Last September, Starboard Value announced a large position in Yahoo! (YHOO) and called on CEO Marissa Mayer to make a number of changes at the company to unlock value.
Last week, Starboard's 13F disclosed that it halved its stake in the Internet company during the second quarter. It appears that Yahoo has lost its activist investor.
Of course, we don't know when Starboard sold its shares during the second quarter. It could have been as early as April. An interesting thing, though, is that the share sale appears to have taken place shortly after Starboard decided not to run a proxy contest to take control of the board leading up to the June shareholder meeting of Yahoo!
I was always surprised when it became clear that Starboard wasn't running an activist contest against Mayer. To me, it seemed like an easy win ¿ especially compared to ones they've fought before, such as trying to take down Tim Armstrong at AOL (AOL).
Some Yahoo investors and analysts have speculated in the last few days that perhaps it has a bad feeling about the coming IRS Private Ruling Letter, which will determine if Yahoo can spin off its Alibaba (BABA) stake in a tax-free manner. I have no inside knowledge of Starboard's thinking, but I doubt this is the reason.
If I had to guess, I would say that Starboard seems to have lots of other opportunities on its plate. It also lost the lead analyst who had been monitoring Yahoo to another hedge fund at the start of the year. Perhaps Jeff Smith just made a call that his other opportunities were more compelling and better risk/reward scenarios than Yahoo!. As a hedge fund manager, that's what he's paid to do by his investors.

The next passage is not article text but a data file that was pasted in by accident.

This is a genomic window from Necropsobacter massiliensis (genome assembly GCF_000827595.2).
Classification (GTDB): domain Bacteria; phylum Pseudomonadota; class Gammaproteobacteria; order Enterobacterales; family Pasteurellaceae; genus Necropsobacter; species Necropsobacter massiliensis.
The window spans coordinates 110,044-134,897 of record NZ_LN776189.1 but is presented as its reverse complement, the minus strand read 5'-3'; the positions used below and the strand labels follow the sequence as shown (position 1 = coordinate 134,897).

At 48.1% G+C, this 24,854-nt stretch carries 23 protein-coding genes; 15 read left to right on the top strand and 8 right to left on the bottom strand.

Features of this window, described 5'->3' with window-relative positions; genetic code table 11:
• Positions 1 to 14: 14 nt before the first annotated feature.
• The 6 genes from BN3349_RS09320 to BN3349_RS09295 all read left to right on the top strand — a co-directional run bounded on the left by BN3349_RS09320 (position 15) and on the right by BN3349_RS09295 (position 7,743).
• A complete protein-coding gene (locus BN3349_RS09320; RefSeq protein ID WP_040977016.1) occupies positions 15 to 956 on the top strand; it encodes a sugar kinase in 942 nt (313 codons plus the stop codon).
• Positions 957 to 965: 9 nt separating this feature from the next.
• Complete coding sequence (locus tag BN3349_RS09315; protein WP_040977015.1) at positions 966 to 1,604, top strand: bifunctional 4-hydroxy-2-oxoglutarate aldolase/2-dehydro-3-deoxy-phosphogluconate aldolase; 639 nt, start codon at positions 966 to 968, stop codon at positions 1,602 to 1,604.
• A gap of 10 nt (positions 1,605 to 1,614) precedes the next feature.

Whatever Starboard's thinking, though, its decision is a vote of no confidence in Mayer.
The one silver lining in this for Yahoo! investors is that Starboard's announcement could give confidence to another activist investor to get involved in Yahoo. And why wouldn't they?
In our post-quantitative easing world, there is no shortage of activist hedge funds looking for quick-flip opportunities where they can ride in, call on company management to disgorge cash, and ride off. Yahoo is tailor-made for this type of an approach.
An activist also could simply try to replace Mayer as CEO. Would that boost the stock in itself? I think so. The market believes that Mayer will waste all the cash on the balance sheet. And with her M&A track record at Yahoo!, that's not an unreasonable view.
It could be more difficult for an activist to convince Alibaba or SoftBank or both to buy up Yahoo!, but that would be another approach an activist might be expected to take.
Timing-wise, I would expect someone to announce a position after Labor Day to set themselves up for a spring proxy contest.